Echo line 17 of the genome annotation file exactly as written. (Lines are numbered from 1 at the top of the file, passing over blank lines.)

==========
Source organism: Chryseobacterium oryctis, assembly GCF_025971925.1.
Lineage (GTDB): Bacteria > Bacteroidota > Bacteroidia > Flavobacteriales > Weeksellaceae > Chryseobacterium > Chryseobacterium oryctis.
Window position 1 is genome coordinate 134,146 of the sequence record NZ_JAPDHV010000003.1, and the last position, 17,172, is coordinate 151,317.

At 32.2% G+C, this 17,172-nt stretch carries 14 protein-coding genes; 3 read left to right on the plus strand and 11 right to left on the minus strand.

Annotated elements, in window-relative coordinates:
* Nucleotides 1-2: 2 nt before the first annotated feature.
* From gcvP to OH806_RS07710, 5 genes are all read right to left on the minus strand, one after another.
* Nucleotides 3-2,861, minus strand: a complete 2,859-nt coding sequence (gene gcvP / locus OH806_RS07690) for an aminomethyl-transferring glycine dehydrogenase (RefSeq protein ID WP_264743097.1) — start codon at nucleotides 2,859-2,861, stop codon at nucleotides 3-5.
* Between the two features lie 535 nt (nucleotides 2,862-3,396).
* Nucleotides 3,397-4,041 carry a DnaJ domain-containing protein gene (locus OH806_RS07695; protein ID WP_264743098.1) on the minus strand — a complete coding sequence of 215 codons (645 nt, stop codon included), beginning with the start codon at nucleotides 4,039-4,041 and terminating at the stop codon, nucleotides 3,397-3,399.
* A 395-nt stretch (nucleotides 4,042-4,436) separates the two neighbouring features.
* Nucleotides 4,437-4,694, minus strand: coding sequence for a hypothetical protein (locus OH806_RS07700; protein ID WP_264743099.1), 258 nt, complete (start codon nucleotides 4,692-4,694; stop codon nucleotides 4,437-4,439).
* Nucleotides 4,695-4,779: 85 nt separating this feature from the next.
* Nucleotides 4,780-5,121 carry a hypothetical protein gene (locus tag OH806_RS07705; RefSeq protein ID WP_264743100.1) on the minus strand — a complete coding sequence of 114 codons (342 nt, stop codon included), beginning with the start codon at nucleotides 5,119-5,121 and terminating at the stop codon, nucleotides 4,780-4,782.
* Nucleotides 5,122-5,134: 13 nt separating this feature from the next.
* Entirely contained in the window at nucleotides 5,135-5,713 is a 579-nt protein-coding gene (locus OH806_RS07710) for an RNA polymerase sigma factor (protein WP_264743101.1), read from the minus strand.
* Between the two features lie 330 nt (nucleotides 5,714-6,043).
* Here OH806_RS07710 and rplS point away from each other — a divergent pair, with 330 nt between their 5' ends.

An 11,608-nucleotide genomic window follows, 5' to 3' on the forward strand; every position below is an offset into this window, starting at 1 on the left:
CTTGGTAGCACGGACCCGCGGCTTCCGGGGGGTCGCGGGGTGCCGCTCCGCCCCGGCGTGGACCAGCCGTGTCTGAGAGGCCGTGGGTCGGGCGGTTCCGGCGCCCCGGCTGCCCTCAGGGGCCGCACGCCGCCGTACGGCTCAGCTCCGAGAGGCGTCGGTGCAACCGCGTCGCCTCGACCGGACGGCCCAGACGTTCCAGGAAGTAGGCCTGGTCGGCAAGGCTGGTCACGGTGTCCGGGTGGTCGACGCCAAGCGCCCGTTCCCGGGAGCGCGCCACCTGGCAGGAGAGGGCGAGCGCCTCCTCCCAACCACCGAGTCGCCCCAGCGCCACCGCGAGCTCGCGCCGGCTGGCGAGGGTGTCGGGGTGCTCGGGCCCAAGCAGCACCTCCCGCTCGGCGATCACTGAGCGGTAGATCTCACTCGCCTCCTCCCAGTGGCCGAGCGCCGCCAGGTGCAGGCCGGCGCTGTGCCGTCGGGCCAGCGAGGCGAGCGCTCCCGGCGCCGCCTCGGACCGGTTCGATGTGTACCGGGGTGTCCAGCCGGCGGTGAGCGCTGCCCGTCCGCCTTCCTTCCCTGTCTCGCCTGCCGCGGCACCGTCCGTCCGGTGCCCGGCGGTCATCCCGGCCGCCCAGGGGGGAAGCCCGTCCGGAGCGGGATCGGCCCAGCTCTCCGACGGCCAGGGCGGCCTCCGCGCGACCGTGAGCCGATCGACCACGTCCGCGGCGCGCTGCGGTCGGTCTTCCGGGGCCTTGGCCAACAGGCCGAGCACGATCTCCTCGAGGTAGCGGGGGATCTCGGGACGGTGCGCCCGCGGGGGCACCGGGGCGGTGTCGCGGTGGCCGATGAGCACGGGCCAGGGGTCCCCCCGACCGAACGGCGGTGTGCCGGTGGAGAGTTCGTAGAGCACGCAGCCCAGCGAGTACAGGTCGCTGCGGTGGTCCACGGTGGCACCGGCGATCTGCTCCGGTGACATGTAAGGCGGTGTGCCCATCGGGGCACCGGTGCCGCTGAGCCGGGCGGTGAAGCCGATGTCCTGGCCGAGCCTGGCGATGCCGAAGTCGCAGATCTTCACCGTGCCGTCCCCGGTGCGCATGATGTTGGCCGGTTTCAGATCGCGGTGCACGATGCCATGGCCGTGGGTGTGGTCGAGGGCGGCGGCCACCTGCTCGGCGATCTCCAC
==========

* Between the two features lie 330 nt (nucleotides 5,714-6,043).